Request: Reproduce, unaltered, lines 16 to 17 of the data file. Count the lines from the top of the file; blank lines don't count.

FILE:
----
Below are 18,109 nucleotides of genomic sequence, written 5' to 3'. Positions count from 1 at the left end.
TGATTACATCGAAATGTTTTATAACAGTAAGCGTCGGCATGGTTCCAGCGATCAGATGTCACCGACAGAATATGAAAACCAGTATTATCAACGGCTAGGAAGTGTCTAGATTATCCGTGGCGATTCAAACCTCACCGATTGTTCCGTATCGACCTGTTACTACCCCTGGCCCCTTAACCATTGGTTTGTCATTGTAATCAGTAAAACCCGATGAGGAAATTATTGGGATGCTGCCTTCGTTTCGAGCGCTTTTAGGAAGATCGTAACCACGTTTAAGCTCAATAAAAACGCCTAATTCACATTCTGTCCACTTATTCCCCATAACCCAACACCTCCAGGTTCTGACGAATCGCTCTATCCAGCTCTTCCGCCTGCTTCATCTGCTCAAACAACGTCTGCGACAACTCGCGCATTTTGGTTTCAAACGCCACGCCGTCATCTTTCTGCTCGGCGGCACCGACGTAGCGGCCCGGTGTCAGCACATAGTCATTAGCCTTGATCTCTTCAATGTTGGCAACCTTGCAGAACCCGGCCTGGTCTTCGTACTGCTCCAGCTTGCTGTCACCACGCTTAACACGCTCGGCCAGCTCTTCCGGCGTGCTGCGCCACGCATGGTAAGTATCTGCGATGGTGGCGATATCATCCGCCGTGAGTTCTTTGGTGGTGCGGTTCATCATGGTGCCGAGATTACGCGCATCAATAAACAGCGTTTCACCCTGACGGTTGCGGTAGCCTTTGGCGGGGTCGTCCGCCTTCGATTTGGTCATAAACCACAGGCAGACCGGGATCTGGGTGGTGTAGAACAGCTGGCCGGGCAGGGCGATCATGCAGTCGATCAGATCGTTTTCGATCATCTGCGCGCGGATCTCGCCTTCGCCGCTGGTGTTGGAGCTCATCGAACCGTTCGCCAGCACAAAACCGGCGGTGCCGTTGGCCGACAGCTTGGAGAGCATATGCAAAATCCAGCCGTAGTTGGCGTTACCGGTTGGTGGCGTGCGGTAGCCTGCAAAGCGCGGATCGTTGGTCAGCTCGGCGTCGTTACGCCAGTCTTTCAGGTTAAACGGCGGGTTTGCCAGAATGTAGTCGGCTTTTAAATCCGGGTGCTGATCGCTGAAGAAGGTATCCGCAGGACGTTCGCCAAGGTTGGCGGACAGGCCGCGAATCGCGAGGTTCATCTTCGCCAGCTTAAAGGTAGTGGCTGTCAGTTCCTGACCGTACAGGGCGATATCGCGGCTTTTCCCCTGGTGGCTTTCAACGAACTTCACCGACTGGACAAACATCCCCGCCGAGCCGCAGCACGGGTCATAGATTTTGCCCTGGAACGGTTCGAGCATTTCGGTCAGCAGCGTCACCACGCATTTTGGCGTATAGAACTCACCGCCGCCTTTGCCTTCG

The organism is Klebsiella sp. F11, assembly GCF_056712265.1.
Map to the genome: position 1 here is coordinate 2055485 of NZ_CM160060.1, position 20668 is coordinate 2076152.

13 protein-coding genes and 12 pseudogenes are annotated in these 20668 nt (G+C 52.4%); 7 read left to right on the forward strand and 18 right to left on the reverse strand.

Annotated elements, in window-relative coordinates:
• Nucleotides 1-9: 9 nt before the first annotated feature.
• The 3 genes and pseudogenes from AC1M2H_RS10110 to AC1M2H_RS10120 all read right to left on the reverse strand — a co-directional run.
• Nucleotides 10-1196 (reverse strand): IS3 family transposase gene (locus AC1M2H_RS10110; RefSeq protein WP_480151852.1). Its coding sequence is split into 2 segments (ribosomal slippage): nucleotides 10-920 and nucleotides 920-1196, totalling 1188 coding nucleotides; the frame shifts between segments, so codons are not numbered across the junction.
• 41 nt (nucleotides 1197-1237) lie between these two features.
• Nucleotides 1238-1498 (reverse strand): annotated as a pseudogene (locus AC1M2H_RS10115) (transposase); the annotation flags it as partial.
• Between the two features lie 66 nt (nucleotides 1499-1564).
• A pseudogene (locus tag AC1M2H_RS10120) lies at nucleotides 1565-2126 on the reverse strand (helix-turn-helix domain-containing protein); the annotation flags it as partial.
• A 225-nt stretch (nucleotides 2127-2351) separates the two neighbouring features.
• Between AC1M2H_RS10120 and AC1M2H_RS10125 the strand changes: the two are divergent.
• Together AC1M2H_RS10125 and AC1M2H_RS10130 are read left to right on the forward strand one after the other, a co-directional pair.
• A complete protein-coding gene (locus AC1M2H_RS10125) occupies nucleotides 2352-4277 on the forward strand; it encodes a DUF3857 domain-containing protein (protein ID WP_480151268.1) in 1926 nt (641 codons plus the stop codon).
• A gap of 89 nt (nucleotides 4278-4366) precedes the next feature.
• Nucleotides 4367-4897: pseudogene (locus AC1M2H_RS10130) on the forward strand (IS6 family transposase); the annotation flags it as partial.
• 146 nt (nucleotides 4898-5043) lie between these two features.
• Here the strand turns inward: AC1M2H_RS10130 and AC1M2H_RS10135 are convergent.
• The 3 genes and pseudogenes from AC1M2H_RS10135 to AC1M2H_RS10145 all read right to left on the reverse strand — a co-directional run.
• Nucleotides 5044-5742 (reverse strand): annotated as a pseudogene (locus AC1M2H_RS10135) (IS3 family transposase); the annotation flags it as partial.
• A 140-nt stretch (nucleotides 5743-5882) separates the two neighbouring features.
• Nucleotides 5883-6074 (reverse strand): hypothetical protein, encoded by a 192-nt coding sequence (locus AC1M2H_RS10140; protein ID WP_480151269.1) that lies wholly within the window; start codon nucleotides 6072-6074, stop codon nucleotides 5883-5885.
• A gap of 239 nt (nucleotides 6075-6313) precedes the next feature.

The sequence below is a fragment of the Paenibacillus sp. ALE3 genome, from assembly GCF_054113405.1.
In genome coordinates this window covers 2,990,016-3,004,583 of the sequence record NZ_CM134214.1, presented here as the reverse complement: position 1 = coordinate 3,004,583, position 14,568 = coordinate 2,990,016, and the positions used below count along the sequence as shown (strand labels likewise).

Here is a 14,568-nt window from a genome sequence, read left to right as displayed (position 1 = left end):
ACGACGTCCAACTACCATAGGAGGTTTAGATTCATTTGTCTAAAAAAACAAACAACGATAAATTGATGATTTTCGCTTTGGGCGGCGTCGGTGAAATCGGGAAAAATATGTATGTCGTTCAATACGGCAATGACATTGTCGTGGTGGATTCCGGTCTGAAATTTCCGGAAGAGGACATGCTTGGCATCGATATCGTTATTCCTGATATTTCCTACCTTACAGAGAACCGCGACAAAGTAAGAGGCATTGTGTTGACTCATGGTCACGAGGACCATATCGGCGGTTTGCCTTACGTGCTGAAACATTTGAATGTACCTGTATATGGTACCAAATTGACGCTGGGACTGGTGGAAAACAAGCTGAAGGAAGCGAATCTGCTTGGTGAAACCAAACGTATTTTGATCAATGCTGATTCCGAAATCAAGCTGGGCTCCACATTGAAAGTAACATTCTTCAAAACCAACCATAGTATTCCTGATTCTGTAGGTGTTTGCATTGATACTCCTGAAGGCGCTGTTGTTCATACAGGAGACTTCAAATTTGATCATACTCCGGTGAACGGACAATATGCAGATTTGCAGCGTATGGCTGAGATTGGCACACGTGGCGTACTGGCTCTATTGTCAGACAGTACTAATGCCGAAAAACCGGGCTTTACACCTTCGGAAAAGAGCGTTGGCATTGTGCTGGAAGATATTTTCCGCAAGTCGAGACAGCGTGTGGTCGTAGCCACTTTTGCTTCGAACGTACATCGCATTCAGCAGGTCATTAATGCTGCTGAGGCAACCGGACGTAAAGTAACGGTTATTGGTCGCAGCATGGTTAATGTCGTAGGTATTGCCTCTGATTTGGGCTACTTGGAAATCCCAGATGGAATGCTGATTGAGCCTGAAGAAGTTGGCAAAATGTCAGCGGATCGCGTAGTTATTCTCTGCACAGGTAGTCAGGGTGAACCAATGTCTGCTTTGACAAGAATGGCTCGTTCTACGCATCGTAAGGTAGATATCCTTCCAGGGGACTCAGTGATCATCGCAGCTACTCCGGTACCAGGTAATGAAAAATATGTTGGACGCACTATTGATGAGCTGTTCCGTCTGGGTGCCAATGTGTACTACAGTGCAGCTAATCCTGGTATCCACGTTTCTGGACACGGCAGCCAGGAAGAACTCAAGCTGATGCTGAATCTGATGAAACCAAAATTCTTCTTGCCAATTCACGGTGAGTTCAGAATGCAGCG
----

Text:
• Together AC1M2H_RS10125 and AC1M2H_RS10130 are read left to right on the forward strand one after the other, a co-directional pair.
• A complete protein-coding gene (locus AC1M2H_RS10125) occupies nucleotides 2352-4277 on the forward strand; it encodes a DUF3857 domain-containing protein (protein ID WP_480151268.1) in 1926 nt (641 codons plus the stop codon).